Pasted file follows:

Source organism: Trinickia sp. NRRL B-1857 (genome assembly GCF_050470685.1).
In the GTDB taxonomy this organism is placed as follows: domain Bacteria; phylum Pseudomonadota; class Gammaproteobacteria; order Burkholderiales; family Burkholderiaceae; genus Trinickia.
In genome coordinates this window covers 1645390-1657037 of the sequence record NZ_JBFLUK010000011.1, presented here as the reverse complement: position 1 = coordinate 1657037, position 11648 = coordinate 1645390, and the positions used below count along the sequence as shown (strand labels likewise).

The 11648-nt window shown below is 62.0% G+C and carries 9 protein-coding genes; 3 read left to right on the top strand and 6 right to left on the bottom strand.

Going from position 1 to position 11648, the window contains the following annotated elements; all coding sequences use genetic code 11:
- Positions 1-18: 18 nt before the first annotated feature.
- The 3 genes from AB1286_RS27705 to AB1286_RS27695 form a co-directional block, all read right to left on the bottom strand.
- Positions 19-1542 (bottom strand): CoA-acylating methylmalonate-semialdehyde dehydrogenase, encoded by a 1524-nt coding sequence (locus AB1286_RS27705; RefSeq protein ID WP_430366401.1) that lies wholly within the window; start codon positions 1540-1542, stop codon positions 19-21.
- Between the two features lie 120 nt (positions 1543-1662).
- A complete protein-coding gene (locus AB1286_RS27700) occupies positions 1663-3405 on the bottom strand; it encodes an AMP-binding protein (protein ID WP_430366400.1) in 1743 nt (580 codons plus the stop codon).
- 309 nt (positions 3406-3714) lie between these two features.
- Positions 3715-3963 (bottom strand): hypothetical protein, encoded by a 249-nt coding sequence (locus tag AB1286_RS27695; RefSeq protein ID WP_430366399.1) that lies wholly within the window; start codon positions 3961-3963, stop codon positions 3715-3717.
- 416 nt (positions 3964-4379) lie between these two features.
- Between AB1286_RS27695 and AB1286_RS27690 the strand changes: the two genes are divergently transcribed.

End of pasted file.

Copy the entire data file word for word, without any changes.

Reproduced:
Source organism: Trinickia sp. NRRL B-1857 (genome assembly GCF_050470685.1).
In the GTDB taxonomy this organism is placed as follows: domain Bacteria; phylum Pseudomonadota; class Gammaproteobacteria; order Burkholderiales; family Burkholderiaceae; genus Trinickia.
In genome coordinates this window covers 1645390-1657037 of the sequence record NZ_JBFLUK010000011.1, presented here as the reverse complement: position 1 = coordinate 1657037, position 11648 = coordinate 1645390, and the positions used below count along the sequence as shown (strand labels likewise).

The 11648-nt window shown below is 62.0% G+C and carries 9 protein-coding genes; 3 read left to right on the top strand and 6 right to left on the bottom strand.

Going from position 1 to position 11648, the window contains the following annotated elements; all coding sequences use genetic code 11:
- Positions 1-18: 18 nt before the first annotated feature.
- The 3 genes from AB1286_RS27705 to AB1286_RS27695 form a co-directional block, all read right to left on the bottom strand.
- Positions 19-1542 (bottom strand): CoA-acylating methylmalonate-semialdehyde dehydrogenase, encoded by a 1524-nt coding sequence (locus AB1286_RS27705; RefSeq protein ID WP_430366401.1) that lies wholly within the window; start codon positions 1540-1542, stop codon positions 19-21.
- Between the two features lie 120 nt (positions 1543-1662).
- A complete protein-coding gene (locus AB1286_RS27700) occupies positions 1663-3405 on the bottom strand; it encodes an AMP-binding protein (protein ID WP_430366400.1) in 1743 nt (580 codons plus the stop codon).
- 309 nt (positions 3406-3714) lie between these two features.
- Positions 3715-3963 (bottom strand): hypothetical protein, encoded by a 249-nt coding sequence (locus tag AB1286_RS27695; RefSeq protein ID WP_430366399.1) that lies wholly within the window; start codon positions 3961-3963, stop codon positions 3715-3717.
- 416 nt (positions 3964-4379) lie between these two features.
- Between AB1286_RS27695 and AB1286_RS27690 the strand changes: the two genes are divergently transcribed.